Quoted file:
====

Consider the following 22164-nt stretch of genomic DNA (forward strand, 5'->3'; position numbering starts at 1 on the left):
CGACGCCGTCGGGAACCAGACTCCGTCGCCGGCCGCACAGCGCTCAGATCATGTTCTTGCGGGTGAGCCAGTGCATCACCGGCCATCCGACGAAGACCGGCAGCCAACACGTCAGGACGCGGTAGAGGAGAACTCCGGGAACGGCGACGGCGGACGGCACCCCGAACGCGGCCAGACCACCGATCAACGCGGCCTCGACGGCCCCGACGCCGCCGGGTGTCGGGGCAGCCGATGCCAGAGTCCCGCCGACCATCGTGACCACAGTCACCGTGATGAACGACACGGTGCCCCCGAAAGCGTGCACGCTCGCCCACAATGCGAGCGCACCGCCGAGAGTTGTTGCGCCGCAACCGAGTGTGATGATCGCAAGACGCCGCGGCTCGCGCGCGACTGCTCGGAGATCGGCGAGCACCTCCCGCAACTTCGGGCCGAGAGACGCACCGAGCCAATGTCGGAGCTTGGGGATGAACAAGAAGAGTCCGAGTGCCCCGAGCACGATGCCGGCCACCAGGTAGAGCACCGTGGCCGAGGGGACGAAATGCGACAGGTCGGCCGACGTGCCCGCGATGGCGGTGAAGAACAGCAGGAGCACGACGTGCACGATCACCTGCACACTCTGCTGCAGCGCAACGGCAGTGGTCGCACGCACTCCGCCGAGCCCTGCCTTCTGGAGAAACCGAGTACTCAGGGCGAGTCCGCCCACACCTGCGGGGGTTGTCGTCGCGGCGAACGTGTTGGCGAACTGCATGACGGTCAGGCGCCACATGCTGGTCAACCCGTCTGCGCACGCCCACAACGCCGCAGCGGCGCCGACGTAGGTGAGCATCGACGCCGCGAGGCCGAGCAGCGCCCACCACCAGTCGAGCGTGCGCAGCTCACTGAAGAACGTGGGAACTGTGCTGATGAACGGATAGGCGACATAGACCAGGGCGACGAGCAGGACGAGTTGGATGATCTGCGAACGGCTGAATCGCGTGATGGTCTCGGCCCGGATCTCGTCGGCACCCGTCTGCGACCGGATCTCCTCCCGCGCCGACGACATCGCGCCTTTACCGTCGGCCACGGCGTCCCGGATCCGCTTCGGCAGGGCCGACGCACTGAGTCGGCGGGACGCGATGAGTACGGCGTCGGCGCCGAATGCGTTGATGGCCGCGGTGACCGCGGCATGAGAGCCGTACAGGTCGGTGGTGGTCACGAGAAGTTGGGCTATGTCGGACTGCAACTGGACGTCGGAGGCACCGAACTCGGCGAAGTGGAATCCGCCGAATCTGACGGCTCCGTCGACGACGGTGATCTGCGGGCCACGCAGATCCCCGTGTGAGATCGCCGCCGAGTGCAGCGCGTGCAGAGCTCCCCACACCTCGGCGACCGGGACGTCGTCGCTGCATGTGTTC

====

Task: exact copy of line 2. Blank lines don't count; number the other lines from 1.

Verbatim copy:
CGACGCCGTCGGGAACCAGACTCCGTCGCCGGCCGCACAGCGCTCAGATCATGTTCTTGCGGGTGAGCCAGTGCATCACCGGCCATCCGACGAAGACCGGCAGCCAACACGTCAGGACGCGGTAGAGGAGAACTCCGGGAACGGCGACGGCGGACGGCACCCCGAACGCGGCCAGACCACCGATCAACGCGGCCTCGACGGCCCCGACGCCGCCGGGTGTCGGGGCAGCCGATGCCAGAGTCCCGCCGACCATCGTGACCACAGTCACCGTGATGAACGACACGGTGCCCCCGAAAGCGTGCACGCTCGCCCACAATGCGAGCGCACCGCCGAGAGTTGTTGCGCCGCAACCGAGTGTGATGATCGCAAGACGCCGCGGCTCGCGCGCGACTGCTCGGAGATCGGCGAGCACCTCCCGCAACTTCGGGCCGAGAGACGCACCGAGCCAATGTCGGAGCTTGGGGATGAACAAGAAGAGTCCGAGTGCCCCGAGCACGATGCCGGCCACCAGGTAGAGCACCGTGGCCGAGGGGACGAAATGCGACAGGTCGGCCGACGTGCCCGCGATGGCGGTGAAGAACAGCAGGAGCACGACGTGCACGATCACCTGCACACTCTGCTGCAGCGCAACGGCAGTGGTCGCACGCACTCCGCCGAGCCCTGCCTTCTGGAGAAACCGAGTACTCAGGGCGAGTCCGCCCACACCTGCGGGGGTTGTCGTCGCGGCGAACGTGTTGGCGAACTGCATGACGGTCAGGCGCCACATGCTGGTCAACCCGTCTGCGCACGCCCACAACGCCGCAGCGGCGCCGACGTAGGTGAGCATCGACGCCGCGAGGCCGAGCAGCGCCCACCACCAGTCGAGCGTGCGCAGCTCACTGAAGAACGTGGGAACTGTGCTGATGAACGGATAGGCGACATAGACCAGGGCGACGAGCAGGACGAGTTGGATGATCTGCGAACGGCTGAATCGCGTGATGGTCTCGGCCCGGATCTCGTCGGCACCCGTCTGCGACCGGATCTCCTCCCGCGCCGACGACATCGCGCCTTTACCGTCGGCCACGGCGTCCCGGATCCGCTTCGGCAGGGCCGACGCACTGAGTCGGCGGGACGCGATGAGTACGGCGTCGGCGCCGAATGCGTTGATGGCCGCGGTGACCGCGGCATGAGAGCCGTACAGGTCGGTGGTGGTCACGAGAAGTTGGGCTATGTCGGACTGCAACTGGACGTCGGAGGCACCGAACTCGGCGAAGTGGAATCCGCCGAATCTGACGGCTCCGTCGACGACGGTGATCTGCGGGCCACGCAGATCCCCGTGTGAGATCGCCGCCGAGTGCAGCGCGTGCAGAGCTCCCCACACCTCGGCGACCGGGACGTCGTCGCTGCATGTGTTC